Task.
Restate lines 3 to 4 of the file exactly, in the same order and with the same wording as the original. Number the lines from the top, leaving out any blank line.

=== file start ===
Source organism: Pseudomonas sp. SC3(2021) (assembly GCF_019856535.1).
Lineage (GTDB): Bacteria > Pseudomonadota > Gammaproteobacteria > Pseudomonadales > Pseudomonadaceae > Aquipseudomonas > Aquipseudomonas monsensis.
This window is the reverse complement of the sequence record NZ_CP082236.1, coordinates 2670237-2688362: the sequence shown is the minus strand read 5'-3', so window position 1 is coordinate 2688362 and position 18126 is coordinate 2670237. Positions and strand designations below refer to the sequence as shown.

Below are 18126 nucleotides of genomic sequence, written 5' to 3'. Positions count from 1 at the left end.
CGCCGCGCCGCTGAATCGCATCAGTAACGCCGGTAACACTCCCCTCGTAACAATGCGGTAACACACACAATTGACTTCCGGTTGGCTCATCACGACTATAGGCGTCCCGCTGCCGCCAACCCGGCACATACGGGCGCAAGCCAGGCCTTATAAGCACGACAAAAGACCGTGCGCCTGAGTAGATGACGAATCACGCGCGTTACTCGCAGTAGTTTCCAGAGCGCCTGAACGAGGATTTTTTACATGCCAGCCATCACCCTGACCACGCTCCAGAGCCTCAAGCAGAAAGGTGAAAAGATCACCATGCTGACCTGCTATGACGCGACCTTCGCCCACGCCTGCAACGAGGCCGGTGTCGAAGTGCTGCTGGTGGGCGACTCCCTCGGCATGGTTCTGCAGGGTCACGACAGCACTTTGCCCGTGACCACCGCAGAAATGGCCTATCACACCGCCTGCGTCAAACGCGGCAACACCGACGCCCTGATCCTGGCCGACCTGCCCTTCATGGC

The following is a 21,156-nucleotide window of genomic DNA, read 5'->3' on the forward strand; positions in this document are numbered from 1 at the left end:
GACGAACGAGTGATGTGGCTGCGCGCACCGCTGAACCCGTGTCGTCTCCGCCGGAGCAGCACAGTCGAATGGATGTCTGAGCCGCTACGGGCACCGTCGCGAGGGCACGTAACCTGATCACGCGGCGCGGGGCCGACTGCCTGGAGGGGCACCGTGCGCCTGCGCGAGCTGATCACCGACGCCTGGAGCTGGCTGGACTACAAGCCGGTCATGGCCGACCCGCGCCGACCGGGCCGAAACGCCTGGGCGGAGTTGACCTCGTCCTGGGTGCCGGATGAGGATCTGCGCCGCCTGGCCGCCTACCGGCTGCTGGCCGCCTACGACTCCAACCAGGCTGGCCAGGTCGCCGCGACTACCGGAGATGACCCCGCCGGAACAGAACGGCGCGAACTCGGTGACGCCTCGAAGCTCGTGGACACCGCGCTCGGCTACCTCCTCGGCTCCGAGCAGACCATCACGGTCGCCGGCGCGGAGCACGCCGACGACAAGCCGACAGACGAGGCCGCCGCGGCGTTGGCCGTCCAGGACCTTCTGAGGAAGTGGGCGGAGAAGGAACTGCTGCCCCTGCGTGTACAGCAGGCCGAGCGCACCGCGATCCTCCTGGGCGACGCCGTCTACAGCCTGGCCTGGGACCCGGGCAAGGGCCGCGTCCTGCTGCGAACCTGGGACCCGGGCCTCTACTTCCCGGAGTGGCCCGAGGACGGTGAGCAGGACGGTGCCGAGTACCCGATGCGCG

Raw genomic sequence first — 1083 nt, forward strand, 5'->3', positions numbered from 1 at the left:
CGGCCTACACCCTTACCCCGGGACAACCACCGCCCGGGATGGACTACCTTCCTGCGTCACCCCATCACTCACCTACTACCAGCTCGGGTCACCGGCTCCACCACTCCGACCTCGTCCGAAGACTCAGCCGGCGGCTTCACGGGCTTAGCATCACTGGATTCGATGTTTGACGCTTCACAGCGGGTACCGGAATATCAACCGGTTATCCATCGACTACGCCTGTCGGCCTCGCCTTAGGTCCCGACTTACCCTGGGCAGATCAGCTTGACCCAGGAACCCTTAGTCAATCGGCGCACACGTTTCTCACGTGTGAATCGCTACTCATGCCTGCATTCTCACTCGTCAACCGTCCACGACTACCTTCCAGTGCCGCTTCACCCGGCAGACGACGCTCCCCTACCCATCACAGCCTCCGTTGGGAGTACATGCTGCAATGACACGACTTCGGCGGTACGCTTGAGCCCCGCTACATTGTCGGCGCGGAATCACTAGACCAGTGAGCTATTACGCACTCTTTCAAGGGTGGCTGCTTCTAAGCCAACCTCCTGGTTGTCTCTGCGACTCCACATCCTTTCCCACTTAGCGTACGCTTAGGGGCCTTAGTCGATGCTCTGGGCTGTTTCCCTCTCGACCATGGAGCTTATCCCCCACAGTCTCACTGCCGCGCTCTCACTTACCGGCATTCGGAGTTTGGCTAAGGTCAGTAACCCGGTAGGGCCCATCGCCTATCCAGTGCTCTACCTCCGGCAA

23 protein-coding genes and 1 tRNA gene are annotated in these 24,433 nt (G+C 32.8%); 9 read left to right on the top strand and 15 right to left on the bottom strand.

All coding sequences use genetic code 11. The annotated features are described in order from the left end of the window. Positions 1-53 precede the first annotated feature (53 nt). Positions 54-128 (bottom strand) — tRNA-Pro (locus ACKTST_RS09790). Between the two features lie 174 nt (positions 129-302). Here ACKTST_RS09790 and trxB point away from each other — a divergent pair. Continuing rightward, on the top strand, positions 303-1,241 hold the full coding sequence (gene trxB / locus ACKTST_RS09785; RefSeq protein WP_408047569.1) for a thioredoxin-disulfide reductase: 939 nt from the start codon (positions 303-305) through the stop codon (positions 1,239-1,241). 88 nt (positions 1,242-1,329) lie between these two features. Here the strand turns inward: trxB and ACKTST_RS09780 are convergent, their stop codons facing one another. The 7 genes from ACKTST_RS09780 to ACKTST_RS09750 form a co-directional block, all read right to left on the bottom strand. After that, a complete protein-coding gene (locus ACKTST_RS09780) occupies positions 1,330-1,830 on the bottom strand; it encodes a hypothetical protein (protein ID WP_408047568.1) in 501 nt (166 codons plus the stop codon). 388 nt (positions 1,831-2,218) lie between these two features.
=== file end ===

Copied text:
This window is the reverse complement of the sequence record NZ_CP082236.1, coordinates 2670237-2688362: the sequence shown is the minus strand read 5'-3', so window position 1 is coordinate 2688362 and position 18126 is coordinate 2670237. Positions and strand designations below refer to the sequence as shown.

Below are 18126 nucleotides of genomic sequence, written 5' to 3'. Positions count from 1 at the left end.